In a major victory for the pursuit of education and fairness, our team at Pax Law Corporation, guided by Samin Mortazavi, recently achieved a significant triumph in a study permit appeal case, highlighting our commitment to justice in Canadian immigration law. This case – Zeinab Vahdati and Vahid Rostami versus The Minister of Citizenship and Immigration – serves as a beacon of hope for those striving for their dreams despite visa challenges.

At the heart of the case was the denial of a study permit application submitted by Zeinab Vahdati. Zeinab wished to pursue a Master’s in Administrative Science, with a specialization in Computer Security and Forensic Administration, at the reputable Fairleigh Dickinson University in British Columbia. The related application was made by her spouse, Vahid Rostami, for a visitor visa.

The initial refusal of their applications came from a visa officer’s suspicion that the couple would not leave Canada at the end of their stay, as mandated by subsection 266(1) of the Immigration and Refugee Protection Regulations. The officer cited the applicants’ family ties in Canada and their country of residence, and the purpose of their visit as reasons for the denial.

The case challenged the visa officer’s decision on the grounds of reasonableness, a concept that includes justification, transparency, and intelligibility. We asserted that the refusal of their applications was both unreasonable and a breach of procedural fairness.

After our thorough analysis and presentation, we pointed out the inconsistencies in the officer’s decision, particularly their claims about the couple’s family ties and Zeinab’s study plans. We argued that the officer made a sweeping generalization that having her spouse accompany Zeinab to Canada weakened her ties to Iran, her home country. This argument disregarded the fact that all other members of their family still reside in Iran and they had no family in Canada.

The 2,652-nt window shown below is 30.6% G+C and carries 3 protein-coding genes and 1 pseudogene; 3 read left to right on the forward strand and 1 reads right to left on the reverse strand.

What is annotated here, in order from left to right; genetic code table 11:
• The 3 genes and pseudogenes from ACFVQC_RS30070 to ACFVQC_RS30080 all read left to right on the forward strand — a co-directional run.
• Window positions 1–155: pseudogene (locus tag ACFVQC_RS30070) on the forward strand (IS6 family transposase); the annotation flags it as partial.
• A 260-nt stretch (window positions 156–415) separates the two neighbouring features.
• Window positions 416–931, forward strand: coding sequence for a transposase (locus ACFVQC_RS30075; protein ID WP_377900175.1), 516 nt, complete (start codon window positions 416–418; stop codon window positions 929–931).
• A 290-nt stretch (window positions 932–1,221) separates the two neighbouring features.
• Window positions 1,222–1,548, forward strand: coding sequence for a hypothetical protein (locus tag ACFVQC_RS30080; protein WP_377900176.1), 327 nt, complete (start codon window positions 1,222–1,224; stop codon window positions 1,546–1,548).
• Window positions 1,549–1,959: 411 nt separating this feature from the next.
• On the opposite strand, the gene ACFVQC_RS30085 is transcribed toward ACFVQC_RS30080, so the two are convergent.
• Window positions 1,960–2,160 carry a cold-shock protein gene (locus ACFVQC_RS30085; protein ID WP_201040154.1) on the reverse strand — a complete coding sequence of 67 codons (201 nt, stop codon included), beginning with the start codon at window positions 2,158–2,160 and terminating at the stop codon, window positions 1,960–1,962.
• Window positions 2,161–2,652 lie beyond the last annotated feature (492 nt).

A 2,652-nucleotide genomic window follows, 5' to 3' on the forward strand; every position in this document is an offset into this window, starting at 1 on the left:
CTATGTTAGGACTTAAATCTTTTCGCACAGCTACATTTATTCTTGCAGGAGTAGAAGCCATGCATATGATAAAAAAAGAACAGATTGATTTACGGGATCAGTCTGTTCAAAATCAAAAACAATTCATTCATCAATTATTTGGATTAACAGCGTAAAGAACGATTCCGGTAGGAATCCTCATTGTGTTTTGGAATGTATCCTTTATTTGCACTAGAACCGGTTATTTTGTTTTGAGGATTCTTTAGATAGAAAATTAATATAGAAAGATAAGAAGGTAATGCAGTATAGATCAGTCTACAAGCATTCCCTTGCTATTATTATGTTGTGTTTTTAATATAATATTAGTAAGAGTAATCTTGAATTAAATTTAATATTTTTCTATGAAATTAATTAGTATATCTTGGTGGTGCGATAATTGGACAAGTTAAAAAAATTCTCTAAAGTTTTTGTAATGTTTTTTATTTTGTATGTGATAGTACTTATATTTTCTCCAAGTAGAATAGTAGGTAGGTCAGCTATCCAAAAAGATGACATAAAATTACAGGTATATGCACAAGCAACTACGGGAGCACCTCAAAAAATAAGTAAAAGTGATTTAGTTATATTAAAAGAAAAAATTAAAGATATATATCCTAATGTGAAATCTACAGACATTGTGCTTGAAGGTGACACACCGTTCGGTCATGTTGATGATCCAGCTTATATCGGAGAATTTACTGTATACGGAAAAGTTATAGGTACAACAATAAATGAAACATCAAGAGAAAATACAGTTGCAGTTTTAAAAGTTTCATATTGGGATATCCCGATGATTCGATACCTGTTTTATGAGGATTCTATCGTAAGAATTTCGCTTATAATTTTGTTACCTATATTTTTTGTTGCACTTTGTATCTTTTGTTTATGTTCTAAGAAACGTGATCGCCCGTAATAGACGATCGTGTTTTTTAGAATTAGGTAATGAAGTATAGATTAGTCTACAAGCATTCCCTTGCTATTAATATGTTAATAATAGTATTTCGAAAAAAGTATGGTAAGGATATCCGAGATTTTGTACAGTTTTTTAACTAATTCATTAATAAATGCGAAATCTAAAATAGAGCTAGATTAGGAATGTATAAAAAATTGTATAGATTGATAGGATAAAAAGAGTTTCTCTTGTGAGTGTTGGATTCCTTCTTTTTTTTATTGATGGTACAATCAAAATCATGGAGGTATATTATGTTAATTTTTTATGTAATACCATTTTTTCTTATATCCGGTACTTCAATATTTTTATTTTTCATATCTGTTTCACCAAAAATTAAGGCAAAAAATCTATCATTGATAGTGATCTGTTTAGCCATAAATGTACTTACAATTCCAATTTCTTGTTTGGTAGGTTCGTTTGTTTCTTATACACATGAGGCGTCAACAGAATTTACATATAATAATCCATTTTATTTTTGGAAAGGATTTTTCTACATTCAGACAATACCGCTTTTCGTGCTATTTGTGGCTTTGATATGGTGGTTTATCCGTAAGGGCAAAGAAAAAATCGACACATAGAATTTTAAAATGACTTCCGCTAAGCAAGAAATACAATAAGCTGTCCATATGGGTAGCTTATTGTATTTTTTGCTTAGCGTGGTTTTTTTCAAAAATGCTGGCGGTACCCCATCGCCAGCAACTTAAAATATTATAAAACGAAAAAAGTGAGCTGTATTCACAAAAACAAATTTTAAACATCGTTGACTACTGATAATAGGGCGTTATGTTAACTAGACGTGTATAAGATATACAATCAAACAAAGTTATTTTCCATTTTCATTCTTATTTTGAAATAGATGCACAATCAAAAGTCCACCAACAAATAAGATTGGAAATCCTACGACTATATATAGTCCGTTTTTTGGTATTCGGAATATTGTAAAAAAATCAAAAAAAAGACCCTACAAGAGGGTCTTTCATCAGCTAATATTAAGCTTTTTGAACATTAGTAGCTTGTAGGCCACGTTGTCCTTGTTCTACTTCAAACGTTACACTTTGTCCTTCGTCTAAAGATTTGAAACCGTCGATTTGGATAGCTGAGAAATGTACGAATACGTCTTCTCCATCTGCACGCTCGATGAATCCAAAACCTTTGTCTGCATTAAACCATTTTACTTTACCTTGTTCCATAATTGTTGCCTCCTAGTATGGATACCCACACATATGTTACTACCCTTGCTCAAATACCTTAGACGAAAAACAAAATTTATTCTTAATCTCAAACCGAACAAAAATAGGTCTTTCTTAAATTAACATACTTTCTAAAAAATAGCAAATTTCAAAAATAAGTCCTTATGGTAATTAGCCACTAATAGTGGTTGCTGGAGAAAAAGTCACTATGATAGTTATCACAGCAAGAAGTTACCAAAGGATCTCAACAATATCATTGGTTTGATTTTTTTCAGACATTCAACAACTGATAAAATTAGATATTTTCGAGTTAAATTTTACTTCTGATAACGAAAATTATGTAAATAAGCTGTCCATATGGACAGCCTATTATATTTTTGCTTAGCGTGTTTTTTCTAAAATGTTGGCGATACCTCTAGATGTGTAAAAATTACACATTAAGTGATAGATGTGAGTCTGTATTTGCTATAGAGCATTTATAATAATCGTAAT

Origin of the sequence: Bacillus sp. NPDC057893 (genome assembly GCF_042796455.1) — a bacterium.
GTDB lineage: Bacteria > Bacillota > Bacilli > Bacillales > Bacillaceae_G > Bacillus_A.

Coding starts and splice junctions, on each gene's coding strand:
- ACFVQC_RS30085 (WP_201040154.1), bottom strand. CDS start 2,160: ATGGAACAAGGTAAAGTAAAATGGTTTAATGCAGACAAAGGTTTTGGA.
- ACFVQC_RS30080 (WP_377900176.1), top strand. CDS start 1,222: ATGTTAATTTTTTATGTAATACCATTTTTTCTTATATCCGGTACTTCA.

Additionally, we contested the officer’s confusing statements regarding Zeinab’s past and intended studies. The officer had incorrectly stated that her previous studies were “in an unrelated field,” even though her proposed course was a continuation of her past studies and would provide added benefits to her career.

Our efforts paid off when Justice Strickland ruled in our favor, declaring that the decision was neither justified nor intelligible. The judgment stated that the application for judicial review was granted, and the case was set aside to be reassessed by another visa officer.

The victory highlights our tireless commitment at Pax Law Corporation to ensure justice and fairness are upheld. For anyone facing immigration challenges or pursuing dreams of studying in Canada, we stand ready to offer our expert legal assistance.

Proudly serving North Vancouver, we continue to champion the rights of individuals and navigate the often complex realm of Canadian immigration law. The victory in this study permit appeal case reaffirms our dedication to achieving justice for our clients.


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